HHS Pushes Abstinence in New Teen Pregnancy Prevention Guidance

An unnamed 18-year-old teenager, who is eight months pregnant, rests outside her room at the Association for the Promotion of the Status of Women in Bangkok March 7, 2013.REUTERS/Chaiwat Subprasom

The federal government has released new guidelines for receiving funding for teen pregnancy prevention programs, which requires providers to emphasize teen sex as a risk behavior to avoid and help teens having sex move away from it altogether.

Amid steadily dropping birth rates, the Department of Health and Human Services said Friday that the agency would be accepting applications for funding for sexual risk avoidance and sexual risk reduction programs, sometimes known as abstinence education.

Mary Anne Mosack, executive director with Ascend, a Washington D.C.-based sexual risk avoidance advocacy group, explained in a Monday interview with The Christian Post that the HHS announcement is a “marked shift” from the approach taken during the previous administration.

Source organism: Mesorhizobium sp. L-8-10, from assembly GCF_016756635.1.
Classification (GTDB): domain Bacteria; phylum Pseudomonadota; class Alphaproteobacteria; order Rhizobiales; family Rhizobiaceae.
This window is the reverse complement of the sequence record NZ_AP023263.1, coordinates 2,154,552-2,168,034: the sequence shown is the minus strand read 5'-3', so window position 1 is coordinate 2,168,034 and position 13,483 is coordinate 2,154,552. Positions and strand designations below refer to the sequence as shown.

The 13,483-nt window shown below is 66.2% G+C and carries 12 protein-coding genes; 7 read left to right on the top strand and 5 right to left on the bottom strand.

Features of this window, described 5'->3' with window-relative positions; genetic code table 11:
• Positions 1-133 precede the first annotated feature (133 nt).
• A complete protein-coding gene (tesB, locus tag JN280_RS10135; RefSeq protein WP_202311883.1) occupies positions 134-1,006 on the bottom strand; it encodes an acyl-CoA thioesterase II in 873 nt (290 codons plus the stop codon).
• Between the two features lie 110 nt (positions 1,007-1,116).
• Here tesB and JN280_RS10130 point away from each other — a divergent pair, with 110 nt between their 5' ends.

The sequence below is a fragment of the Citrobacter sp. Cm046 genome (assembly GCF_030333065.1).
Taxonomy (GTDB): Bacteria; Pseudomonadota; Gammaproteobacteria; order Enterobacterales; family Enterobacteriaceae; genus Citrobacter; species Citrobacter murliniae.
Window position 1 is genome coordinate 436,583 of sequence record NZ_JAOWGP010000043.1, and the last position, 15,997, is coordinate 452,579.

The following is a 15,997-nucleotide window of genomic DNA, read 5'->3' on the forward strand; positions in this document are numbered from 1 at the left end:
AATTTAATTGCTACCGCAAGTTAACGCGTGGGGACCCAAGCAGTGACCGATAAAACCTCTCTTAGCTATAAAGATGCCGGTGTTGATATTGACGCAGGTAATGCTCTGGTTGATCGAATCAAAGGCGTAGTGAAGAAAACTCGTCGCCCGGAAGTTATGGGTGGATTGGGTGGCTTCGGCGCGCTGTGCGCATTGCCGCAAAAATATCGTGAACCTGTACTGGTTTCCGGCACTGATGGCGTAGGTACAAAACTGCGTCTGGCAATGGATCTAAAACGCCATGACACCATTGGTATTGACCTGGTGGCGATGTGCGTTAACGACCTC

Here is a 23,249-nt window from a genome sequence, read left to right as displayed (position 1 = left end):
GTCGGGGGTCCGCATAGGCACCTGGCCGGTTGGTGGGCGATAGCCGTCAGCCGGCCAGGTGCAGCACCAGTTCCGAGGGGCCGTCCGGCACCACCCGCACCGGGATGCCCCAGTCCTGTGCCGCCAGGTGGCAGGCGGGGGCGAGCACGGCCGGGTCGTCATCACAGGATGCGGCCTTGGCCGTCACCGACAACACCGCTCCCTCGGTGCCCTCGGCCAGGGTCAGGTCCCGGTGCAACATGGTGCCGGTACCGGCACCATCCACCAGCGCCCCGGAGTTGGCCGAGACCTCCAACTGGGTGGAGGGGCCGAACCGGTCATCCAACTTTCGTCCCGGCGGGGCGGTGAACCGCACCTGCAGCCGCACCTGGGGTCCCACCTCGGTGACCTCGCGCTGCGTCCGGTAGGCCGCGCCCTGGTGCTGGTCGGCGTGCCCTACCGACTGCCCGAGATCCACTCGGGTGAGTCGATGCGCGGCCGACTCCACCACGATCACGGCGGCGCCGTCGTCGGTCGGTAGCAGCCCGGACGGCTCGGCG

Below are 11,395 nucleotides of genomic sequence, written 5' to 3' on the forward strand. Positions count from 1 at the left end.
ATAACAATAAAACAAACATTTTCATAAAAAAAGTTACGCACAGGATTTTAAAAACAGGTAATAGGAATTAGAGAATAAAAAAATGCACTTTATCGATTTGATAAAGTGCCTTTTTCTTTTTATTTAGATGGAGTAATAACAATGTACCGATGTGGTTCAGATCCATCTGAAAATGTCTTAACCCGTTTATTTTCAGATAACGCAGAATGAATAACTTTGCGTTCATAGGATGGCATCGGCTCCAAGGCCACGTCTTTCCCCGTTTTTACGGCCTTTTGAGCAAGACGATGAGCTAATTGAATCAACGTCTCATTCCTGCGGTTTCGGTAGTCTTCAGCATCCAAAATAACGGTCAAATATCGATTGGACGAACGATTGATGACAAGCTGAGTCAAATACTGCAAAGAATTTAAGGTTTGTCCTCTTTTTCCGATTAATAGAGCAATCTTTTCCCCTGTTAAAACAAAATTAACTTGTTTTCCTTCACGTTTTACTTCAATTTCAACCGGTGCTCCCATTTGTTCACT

Recent data from Centers for Disease Control reveals that teenagers are in fact having less sex than they did 25 years ago, she noted.

“Since 1991 we have had a 28 percent increase in the number of high school students waiting for sex,” Mosack explained, a positive trend she believes is important to reinforce with good policy.

“And, study findings also show that students in an SRA class are no less likely to use a condom if they do become sexually active. Many people erroneously believe that SRA programs do not share information on condoms and birth control. This is simply not true.”

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Source: Christian Post